Support The Film Hollywood Didn’t Want
More than two decades in the making, George Lucas’ passion project “Red Tails” hit theaters today after a long search to find a distributor that wanted to market an expensive film with an all-black cast.
Lucas spent $58 million of his own money to produce “Red Tails,” an action movie about the Tuskegee Airmen, the first all-African American aerial combat unit that paved the way for the integration of the U.S. armed services. It was a risky venture by Hollywood standards, and one that director Anthony Hemingway said carried enormous responsibility.
Hemingway told “Nightly News” it was “a struggle” to get the green light from a studio, but that didn’t come as a surprise.
“It’s not a shock that the system or Hollywood didn’t want to tell the story,” he said. “We’re thankful that George [Lucas] did what he did and had the passion to … help tell this story.”
Actor Terrence Howard, who plays Col. A.J. Bullard in the movie, told “Access Hollywood” “half” of the distribution studios rejected the movie, telling filmmakers, “No, we don’t know how to market it.”
“And it’s like ‘Why?’” he asked. “You just market it, it’s an action movie. It’s an all black cast. And the white guys are the bad guys. And it’s like, you market it. It’s just a movie.”
Eventually 20th Century Fox signed on as a distributor. Writer and filmmaker Tyler Perry, best known for his top grossing movies “Diary of a Mad Black Woman” and “Madea’s Family Reunion,” threw his support behind the film, posting a statement on his website that read, “Unfortunately, movies starring an all-African American cast are on the verge of becoming extinct. THAT’S RIGHT, EXTINCT!”
Perry saluted Lucas, writing, “George decided to take a huge risk by entirely funding the movie and releasing it himself. What a guy! For him to believe so strongly in this story is amazing.”
Although Perry raved about the film, saying he “loved it,” critics have blasted everything from the writing to the combat visuals. A review in the Christian Science Monitor called the movie “blatantly inauthentic” and a blog on the New York Times Magazine website said the film “starts off promisingly enough” but “the script seems afraid to just let the action do the work, instead filling every scene with macho banter and bluster of the most generic kind.”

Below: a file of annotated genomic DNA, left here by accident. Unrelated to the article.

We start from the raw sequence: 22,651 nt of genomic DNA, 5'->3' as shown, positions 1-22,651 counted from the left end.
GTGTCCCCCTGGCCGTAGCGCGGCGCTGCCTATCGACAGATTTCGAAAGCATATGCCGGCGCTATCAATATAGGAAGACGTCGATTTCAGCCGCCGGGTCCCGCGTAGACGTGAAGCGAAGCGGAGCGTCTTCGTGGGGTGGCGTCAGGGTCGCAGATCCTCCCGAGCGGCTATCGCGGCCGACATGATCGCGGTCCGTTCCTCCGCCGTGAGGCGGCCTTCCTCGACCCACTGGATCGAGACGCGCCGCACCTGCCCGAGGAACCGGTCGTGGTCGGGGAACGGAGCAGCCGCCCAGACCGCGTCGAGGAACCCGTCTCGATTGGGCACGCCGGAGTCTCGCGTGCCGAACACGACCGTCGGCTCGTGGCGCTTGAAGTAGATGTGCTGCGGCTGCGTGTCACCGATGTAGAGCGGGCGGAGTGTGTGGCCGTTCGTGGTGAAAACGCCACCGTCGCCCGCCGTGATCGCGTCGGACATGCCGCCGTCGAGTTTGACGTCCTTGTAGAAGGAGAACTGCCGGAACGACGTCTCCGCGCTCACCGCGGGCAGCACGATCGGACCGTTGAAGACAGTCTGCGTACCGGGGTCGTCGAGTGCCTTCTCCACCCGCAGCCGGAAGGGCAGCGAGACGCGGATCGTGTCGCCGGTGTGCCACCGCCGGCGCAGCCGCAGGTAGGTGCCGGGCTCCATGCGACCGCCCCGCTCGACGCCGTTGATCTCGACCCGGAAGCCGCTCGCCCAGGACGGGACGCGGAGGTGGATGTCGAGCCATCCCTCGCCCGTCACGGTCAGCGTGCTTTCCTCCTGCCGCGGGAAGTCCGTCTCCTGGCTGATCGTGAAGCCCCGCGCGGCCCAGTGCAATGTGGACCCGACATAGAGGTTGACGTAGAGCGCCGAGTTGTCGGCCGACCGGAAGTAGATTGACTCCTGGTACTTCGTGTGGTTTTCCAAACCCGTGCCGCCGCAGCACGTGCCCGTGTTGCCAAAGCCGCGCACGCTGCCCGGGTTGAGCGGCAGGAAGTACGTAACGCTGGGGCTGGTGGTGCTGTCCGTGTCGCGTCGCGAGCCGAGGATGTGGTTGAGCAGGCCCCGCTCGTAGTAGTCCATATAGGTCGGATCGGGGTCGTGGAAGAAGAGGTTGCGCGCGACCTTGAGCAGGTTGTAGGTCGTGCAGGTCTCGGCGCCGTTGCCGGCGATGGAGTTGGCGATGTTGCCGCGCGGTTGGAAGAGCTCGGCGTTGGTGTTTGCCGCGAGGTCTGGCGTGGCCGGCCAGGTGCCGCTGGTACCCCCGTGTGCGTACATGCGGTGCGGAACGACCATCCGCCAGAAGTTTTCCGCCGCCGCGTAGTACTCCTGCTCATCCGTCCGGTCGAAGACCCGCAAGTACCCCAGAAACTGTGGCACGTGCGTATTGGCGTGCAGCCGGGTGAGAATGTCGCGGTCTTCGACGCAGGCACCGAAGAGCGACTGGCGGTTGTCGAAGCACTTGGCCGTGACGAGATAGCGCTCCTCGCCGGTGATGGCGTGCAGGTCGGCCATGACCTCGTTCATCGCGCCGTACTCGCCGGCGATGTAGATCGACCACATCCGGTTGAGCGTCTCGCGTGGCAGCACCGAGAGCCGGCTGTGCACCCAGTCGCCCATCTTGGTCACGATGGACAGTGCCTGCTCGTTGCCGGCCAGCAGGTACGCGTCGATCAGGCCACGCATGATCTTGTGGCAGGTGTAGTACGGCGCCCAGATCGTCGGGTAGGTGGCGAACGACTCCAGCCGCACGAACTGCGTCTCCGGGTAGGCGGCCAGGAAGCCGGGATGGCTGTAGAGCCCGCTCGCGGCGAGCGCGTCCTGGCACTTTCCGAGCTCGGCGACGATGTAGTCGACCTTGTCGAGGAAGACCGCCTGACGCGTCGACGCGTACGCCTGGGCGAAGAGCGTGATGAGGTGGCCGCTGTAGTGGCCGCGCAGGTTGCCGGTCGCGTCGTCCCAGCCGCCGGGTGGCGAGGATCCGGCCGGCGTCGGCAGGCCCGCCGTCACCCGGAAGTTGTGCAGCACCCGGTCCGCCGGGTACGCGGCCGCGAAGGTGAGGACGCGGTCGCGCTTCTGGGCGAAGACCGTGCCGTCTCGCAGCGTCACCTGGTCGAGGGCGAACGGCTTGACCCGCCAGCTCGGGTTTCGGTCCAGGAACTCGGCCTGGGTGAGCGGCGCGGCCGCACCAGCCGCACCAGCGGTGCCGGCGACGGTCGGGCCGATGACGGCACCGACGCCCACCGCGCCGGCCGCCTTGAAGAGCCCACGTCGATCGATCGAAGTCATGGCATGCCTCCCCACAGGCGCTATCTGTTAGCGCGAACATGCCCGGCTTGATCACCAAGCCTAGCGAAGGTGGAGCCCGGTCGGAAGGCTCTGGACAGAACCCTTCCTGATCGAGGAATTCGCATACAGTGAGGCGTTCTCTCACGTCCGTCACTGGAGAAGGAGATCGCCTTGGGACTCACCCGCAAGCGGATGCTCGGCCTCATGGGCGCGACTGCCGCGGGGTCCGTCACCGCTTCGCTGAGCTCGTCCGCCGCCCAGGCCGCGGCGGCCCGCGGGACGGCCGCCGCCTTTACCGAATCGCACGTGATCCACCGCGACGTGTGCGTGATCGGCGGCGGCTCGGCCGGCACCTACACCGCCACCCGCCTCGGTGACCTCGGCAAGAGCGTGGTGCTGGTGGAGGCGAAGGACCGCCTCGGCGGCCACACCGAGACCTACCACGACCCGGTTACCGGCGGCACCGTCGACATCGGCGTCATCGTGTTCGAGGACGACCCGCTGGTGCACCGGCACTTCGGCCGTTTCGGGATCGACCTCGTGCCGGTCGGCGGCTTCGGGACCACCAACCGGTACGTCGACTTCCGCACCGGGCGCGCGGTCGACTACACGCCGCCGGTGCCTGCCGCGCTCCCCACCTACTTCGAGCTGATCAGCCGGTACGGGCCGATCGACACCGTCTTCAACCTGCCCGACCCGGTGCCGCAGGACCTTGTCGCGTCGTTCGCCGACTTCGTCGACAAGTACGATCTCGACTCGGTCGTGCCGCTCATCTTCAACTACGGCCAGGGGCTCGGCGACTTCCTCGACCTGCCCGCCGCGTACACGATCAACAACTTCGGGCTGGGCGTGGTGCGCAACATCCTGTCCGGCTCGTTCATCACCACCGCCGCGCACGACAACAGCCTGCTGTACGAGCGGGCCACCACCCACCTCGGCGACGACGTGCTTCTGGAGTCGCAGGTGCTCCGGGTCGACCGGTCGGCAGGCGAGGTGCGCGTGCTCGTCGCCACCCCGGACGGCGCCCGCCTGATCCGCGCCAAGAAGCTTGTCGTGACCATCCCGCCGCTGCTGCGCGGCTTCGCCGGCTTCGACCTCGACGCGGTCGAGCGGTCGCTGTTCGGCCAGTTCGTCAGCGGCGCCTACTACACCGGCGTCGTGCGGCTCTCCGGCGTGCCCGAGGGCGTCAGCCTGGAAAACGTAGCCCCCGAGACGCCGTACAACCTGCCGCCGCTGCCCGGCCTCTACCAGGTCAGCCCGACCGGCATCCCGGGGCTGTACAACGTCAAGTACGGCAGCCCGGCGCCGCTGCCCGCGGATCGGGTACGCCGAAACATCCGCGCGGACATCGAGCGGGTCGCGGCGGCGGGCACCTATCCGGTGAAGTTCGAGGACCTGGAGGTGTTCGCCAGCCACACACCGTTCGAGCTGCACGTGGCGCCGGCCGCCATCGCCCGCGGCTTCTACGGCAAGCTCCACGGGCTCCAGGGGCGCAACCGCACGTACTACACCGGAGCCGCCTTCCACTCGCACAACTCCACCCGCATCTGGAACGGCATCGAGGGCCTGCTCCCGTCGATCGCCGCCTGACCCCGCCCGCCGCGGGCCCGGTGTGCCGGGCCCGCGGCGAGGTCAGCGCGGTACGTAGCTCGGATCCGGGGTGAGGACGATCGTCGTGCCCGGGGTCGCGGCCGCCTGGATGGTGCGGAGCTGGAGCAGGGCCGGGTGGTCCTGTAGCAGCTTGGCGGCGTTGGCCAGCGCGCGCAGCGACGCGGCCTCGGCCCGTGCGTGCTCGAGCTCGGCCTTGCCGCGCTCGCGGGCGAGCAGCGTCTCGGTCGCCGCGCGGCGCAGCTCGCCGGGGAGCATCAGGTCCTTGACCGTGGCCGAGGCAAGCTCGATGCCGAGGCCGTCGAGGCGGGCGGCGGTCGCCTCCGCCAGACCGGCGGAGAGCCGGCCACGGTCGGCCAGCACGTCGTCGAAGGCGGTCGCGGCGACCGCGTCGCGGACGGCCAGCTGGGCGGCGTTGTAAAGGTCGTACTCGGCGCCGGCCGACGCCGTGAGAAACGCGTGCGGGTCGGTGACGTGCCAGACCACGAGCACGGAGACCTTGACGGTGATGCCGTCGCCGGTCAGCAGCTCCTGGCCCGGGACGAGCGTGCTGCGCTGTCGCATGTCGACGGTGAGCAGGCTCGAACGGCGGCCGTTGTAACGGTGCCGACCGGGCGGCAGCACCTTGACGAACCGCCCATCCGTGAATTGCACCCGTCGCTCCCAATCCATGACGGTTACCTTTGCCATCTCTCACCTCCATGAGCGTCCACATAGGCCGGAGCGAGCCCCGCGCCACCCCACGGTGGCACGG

But Nate Parker, who plays Marty ‘Easy’ Julian in the film, told “Nightly News” the fact that Lucas bankrolled the film “speaks to his understanding that everyone needs to tell their own stories.”
Parker added, “One of the things George[Lucas] told me, before we started filming, he said, ‘When I wanted to do ‘Star Wars,’ no one wanted to help’ …. and even when I finished people watched and they said, ‘It’s not going to work,’ and then it became Star Wars, he said, ‘You know, you’re doing something right when everyone tells you, ‘You can’t do it.’”
Before shooting on location in Europe, Hemingway and producer Rick McCallum put the actors through a rigorous boot camp to simulate preparation for war and build the brotherhood.
Parker joked about the bonding experience. “If you can imagine several African American men in the Czech Republic, you know, in the snow, in tents, in military garb, eating rations every day, no cell phones uh, it was — I still haven’t forgiven them for it,” he said.
“Red Tails” certainly isn’t the first film about the famed Tuskegee Airmen, but according to Roscoe Brown, a former squadron commander in the 332nd Fighter Group, it’s the first to move beyond the well-told story of racism that led to the group’s formation, and focus instead on the combat mission,
“[George Lucas] takes us right to Ramitelli, Italy, where we did most of our flying,” Brown told “Nightly News.”
The former fighter pilot, now 89, served as a consultant on the film and can still recall war stories as though they happened yesterday.
The “penultimate mission” of the 15th Air Force, he said, was on March 24th, 1945: a 1600 mile round trip mission to Berlin and back to Italy to bomb a German factory that produced tank parts.
“When I got close to Berlin, I saw these jet planes coming up. And because of the instinctive work that we’d done in practice, I said, ‘Drop your tanks and follow me,’” he recalled. “I came away from the bombers, the jets were coming up here, and I then made a hard right turn and caught the jet– in my lead with my electronic gunner, brr– boom. And that was it. He bailed out– that was the first jet that was shot down over Berlin, although some had been shot down before. So I’m very proud, I’m one of 15 pilots in the whole Air Force that shot down jets in World War II.”
“In my generation, every day was a fight to prove yourself,” Brown said. “You had to strive for excellence every single day. I come from that generation where the black press would say, ‘First black to do this, first black to become a professor, first black to be in opera.’”
The filmmakers, like the real airmen, know what it’s like to want to prove their detractors wrong.: In this case, Hollywood and its doubts about a black action movie.
“We did everything we could have done to make this the best film that it can be,” Hemingway said. “We all want it to succeed but it’s in God’s hands at this point and we really hope everyone comes out and supports it.”